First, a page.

You are sailing along the Bosphorus and suddenly you can’t believe your eyes – a castle as if cut out of a fairy tale with thousands of ornaments, reliefs, hand-decorated crystal chandeliers shining from the open windows, and hundreds of hours of work by the most skilled Istanbul craftsmen can be seen on every object. This is Küçüksu Pavilion.

This summer pavilion was used by the Ottoman sultans for short stays during country trips and hunting trips.

The pavilion was built by Sultan Abd-ul-Mejid I and designed by architects GarabetAmiraBalyan and his son NigoğayosBalyan in a neo-baroque style. The building, which was completed in 1857, replaced a two-story wooden palace built during the reign of Mahmud I (1730-1754) by his grand vizier DivittarMehmedPasha.

It was repaired and used during the reign of Selim III. (1789-1807) and Mehmet II. (1808-1839). (1808-1839).

The building consists of two main floors and a basement with a floor plan of 15 x 27 m. Unlike other high-walled pavilion gardens, this one is surrounded by a cast-iron railing with one gate on each of the four sides.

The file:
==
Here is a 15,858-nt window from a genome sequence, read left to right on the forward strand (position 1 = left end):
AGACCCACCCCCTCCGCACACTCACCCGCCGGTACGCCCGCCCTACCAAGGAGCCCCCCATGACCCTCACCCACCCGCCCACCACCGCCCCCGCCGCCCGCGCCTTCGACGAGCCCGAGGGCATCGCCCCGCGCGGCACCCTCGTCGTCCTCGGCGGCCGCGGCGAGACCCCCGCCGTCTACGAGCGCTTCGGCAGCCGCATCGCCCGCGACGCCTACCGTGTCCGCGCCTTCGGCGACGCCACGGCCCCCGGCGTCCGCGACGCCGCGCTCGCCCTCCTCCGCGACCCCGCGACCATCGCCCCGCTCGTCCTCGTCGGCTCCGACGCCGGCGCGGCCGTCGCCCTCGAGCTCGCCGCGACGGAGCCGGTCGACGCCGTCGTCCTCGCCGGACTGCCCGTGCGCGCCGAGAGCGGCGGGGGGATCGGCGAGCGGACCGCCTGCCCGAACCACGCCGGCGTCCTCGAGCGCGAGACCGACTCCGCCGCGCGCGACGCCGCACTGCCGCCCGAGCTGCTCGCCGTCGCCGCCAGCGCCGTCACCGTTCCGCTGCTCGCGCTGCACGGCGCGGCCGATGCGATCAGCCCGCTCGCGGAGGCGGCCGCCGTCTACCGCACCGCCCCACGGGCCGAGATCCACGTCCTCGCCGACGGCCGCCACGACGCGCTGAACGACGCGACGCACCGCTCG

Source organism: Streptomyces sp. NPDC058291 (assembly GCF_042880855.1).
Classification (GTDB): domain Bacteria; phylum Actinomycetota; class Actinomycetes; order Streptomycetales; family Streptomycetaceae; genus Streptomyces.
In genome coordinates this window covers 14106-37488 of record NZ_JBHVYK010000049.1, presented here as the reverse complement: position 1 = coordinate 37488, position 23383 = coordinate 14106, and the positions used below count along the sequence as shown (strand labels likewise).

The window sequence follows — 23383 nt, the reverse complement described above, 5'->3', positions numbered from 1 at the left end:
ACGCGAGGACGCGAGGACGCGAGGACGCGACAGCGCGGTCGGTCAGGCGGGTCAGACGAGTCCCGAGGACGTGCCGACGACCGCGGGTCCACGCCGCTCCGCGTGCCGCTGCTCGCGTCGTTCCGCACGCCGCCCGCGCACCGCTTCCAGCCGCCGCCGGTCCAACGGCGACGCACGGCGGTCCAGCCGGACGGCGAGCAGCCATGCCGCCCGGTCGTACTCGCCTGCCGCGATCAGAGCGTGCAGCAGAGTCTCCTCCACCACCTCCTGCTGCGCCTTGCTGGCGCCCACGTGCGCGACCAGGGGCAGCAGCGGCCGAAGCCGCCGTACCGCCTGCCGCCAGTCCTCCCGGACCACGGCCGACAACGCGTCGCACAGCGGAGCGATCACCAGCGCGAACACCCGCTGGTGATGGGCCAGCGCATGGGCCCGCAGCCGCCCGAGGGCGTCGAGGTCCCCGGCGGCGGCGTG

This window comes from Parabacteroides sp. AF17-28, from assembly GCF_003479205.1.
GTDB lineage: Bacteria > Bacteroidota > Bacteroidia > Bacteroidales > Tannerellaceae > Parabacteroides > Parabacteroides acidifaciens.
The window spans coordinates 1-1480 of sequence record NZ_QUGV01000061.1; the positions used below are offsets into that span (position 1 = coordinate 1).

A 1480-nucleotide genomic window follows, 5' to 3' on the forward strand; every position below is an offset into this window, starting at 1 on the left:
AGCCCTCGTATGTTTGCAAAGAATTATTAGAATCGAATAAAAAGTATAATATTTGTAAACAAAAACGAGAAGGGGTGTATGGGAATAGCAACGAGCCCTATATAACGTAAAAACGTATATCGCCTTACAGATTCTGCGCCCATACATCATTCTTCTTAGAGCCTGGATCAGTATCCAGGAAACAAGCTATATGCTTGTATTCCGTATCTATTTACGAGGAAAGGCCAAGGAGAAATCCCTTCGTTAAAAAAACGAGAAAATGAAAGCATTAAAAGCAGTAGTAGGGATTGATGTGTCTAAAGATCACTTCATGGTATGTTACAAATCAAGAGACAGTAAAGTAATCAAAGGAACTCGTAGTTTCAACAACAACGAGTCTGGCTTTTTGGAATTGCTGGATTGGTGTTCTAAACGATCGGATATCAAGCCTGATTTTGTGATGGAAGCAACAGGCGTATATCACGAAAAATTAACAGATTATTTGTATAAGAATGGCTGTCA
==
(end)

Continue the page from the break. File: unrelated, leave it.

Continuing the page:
Murat IV loved this garden very much, who called her “silver Cyprus”.

The basement is equipped with a kitchen, pantry, and servants’ quarters, while the floors above reflect the design of a traditional Turkish house – four corner rooms surrounding a central hall.

The waterfront rooms have two fireplaces, while the others have one each, all made of colorful Italian marble.

The rooms boast crystal chandeliers from Bohemia with curtains, upholstered furniture, and carpets woven in Hereka. Paintings and art objects are displayed in the halls and rooms; interior decoration was entrusted to Charles Séchan, scenic designer of the Vienna State Opera.

During the reign of Sultan Abd-ul-Aziz, more elaborate decoration was added to the facade; some of the original garden extensions were then demolished. At the beginning of the Republican era, the site was used as a state boarding house for several years. Since the thorough reconstruction in 1944, the palace has been open to the public as a museum.

The building has survived to this day with regular repairs, although the old palace and several annexes were demolished. The side of the palace facing the sea is embossed and lively. There is a small pool with an inclined fountain and the stairs are decorated with various western motifs. Küçüksu is a unique art museum, beautiful inside and out, from water and land. If you are going to visit Istanbul – don’t miss this gem!